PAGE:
Using a functional index

You can create a column index on the actual values in one or more columns. You can also create a functional index on the values of one or more columns that a user-defined function returns from arguments.

Important: The database server imposes the following restrictions on the user-defined routines (UDRs) on which a functional index is defined:
  • The arguments cannot be column values of a collection data type.
  • The function cannot return a large object (including built-in types BLOB, BYTE, CLOB, and TEXT).
  • The function cannot be a VARIANT function.
  • The function cannot include any DML statement of SQL.
  • The function must be a UDR, rather than a built-in function. However, you can create an SPL wrapper that calls and returns the value from a built-in function of SQL.

In addition, do not create functional indexes using any routine that calls the built-in DECRYPT_BINARY( ) or DECRYPT_CHAR( ) functions, which can display encrypted data values in plain text. (Do not attempt to use data values in any encrypted column as an index key.)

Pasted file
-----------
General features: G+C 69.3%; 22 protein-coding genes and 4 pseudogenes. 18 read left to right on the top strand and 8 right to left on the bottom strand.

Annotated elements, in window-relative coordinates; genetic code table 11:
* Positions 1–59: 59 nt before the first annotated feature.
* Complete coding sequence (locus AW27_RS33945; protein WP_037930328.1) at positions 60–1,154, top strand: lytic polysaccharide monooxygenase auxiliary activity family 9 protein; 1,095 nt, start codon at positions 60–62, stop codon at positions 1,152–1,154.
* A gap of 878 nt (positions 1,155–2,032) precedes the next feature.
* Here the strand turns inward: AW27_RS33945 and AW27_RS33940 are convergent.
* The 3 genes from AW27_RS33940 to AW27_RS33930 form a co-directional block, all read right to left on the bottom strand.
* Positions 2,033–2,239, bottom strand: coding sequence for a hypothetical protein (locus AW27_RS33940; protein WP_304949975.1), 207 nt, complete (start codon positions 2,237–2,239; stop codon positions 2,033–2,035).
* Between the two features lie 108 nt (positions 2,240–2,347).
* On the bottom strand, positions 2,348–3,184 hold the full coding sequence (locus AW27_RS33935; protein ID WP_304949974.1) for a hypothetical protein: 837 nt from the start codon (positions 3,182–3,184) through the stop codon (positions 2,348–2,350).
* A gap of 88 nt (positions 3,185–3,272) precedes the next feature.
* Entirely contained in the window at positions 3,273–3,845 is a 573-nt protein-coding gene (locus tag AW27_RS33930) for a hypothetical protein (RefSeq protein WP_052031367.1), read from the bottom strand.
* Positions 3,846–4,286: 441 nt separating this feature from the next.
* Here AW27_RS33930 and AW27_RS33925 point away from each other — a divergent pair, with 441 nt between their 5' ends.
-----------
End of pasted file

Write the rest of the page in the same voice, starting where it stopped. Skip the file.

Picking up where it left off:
To decide whether to use a column index or functional index, determine whether a column index is the right choice for the data that you want to index. An index on a column of some data types might not be useful for typical queries. For example, the following query asks how many images are dark:
SELECT COUNT(*) FROM photos WHERE 
darkness(picture) > 0.5

An index on the picture data itself does not improve the query performance. The concepts of less than, greater than, and equal are not particularly meaningful when applied to an image data type. Instead, a functional index that uses the darkness() function can improve performance. You might also have a user-defined function that runs frequently enough that performance improves when you create an index on its values.


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